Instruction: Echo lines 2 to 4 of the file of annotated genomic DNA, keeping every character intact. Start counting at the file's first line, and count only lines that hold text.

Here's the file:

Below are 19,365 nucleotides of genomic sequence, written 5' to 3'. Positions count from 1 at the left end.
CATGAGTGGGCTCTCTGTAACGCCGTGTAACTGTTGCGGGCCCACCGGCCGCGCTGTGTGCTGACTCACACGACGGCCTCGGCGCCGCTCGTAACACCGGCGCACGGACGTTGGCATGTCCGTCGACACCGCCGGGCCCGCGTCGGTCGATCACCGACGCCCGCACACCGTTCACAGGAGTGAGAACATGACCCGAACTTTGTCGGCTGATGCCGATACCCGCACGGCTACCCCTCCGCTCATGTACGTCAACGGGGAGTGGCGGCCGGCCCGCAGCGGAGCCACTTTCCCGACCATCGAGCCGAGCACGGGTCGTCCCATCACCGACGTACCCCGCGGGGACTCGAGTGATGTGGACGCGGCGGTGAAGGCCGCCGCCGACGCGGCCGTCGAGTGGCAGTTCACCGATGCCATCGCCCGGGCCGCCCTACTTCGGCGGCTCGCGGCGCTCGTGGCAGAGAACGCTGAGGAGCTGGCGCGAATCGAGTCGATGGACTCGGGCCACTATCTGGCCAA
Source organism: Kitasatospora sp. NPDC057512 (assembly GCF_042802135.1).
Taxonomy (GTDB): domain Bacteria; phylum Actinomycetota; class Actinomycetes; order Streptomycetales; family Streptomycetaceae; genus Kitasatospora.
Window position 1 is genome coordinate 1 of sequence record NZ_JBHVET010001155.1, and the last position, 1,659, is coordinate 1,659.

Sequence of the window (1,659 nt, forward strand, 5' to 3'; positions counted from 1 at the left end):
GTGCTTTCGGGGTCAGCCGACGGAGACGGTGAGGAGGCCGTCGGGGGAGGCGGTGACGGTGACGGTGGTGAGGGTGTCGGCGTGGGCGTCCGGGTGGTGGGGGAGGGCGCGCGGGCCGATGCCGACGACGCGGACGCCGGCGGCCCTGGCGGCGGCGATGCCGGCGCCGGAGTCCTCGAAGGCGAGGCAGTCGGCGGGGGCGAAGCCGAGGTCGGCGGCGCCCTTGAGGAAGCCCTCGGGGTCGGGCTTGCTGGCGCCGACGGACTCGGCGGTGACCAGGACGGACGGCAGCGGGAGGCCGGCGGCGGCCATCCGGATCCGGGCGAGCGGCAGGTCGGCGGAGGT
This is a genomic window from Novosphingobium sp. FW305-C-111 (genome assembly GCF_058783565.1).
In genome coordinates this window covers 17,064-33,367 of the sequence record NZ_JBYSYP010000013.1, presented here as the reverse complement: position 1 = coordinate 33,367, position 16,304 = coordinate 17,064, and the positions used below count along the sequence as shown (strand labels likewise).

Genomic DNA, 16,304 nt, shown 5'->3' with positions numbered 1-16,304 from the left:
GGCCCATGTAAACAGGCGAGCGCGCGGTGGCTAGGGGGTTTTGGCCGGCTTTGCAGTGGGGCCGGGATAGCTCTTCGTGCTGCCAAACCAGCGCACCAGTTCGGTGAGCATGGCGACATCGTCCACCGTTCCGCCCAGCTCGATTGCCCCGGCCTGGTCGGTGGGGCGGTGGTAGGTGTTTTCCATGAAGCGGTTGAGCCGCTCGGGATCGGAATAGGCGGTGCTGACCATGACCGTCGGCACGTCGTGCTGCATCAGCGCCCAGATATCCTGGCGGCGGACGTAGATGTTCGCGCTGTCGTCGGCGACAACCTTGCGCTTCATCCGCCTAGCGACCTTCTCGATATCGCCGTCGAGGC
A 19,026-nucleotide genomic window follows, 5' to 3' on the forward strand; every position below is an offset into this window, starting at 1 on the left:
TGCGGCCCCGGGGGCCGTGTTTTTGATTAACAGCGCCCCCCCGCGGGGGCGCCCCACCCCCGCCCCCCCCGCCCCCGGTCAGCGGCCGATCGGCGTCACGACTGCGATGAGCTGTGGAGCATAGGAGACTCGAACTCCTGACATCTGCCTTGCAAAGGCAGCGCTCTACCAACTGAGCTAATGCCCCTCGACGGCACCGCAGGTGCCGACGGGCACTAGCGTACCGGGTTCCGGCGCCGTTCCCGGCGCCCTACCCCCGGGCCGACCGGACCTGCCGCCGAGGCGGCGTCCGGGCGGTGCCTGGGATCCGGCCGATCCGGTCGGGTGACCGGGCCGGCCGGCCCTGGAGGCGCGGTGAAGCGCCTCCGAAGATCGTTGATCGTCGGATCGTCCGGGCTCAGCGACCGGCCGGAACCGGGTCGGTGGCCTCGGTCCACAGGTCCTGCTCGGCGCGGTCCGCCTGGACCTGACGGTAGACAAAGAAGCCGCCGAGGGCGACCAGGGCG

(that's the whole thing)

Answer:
CATGAGTGGGCTCTCTGTAACGCCGTGTAACTGTTGCGGGCCCACCGGCCGCGCTGTGTGCTGACTCACACGACGGCCTCGGCGCCGCTCGTAACACCGGCGCACGGACGTTGGCATGTCCGTCGACACCGCCGGGCCCGCGTCGGTCGATCACCGACGCCCGCACACCGTTCACAGGAGTGAGAACATGACCCGAACTTTGTCGGCTGATGCCGATACCCGCACGGCTACCCCTCCGCTCATGTACGTCAACGGGGAGTGGCGGCCGGCCCGCAGCGGAGCCACTTTCCCGACCATCGAGCCGAGCACGGGTCGTCCCATCACCGACGTACCCCGCGGGGACTCGAGTGATGTGGACGCGGCGGTGAAGGCCGCCGCCGACGCGGCCGTCGAGTGGCAGTTCACCGATGCCATCGCCCGGGCCGCCCTACTTCGGCGGCTCGCGGCGCTCGTGGCAGAGAACGCTGAGGAGCTGGCGCGAATCGAGTCGATGGACTCGGGCCACTATCTGGCCAA
Source organism: Kitasatospora sp. NPDC057512 (assembly GCF_042802135.1).
Taxonomy (GTDB): domain Bacteria; phylum Actinomycetota; class Actinomycetes; order Streptomycetales; family Streptomycetaceae; genus Kitasatospora.